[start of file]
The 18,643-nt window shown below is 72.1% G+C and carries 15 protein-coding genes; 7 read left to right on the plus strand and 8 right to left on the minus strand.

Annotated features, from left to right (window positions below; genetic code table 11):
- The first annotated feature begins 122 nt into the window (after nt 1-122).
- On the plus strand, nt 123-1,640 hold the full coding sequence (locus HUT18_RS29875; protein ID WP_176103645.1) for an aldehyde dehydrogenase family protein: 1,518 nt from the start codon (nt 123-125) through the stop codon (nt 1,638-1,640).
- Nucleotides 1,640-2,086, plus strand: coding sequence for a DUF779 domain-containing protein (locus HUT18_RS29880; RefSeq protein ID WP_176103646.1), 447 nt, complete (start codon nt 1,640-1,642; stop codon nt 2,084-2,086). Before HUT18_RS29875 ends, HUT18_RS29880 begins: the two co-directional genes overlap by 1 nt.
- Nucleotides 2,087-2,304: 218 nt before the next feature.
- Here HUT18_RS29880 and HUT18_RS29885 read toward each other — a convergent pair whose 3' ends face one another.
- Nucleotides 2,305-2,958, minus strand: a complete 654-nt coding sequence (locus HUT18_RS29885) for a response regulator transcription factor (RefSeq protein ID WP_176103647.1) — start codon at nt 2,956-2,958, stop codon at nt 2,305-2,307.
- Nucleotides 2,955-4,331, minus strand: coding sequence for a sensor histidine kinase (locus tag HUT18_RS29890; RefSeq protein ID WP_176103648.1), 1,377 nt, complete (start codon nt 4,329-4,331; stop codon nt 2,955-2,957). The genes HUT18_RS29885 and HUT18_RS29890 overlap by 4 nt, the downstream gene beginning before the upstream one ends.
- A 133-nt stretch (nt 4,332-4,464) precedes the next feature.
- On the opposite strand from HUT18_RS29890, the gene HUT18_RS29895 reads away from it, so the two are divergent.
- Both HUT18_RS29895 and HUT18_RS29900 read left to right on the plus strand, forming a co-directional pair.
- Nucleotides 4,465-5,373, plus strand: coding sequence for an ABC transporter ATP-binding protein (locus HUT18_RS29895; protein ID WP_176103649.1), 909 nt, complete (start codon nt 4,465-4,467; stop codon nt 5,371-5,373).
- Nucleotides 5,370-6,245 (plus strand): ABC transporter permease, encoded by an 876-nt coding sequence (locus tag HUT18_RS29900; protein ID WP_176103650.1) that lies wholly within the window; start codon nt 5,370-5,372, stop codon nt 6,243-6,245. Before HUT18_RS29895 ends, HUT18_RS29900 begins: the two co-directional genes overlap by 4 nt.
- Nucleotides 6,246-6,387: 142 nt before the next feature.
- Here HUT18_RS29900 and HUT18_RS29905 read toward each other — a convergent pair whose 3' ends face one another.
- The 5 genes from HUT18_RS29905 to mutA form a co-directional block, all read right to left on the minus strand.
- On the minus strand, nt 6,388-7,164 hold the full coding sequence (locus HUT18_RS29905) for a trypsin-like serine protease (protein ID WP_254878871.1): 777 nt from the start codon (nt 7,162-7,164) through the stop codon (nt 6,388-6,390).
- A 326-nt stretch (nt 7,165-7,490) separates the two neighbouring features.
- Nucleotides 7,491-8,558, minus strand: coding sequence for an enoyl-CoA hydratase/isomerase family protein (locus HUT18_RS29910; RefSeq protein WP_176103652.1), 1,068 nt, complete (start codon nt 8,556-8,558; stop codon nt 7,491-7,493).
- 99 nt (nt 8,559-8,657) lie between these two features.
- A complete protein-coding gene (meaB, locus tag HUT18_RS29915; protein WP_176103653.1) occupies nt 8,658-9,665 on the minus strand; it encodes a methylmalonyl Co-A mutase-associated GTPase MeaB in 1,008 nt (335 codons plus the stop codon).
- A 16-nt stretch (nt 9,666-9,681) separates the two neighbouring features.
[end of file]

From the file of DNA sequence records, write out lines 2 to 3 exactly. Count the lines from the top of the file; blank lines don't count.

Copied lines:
Annotated features, from left to right (window positions below; genetic code table 11):
- The first annotated feature begins 122 nt into the window (after nt 1-122).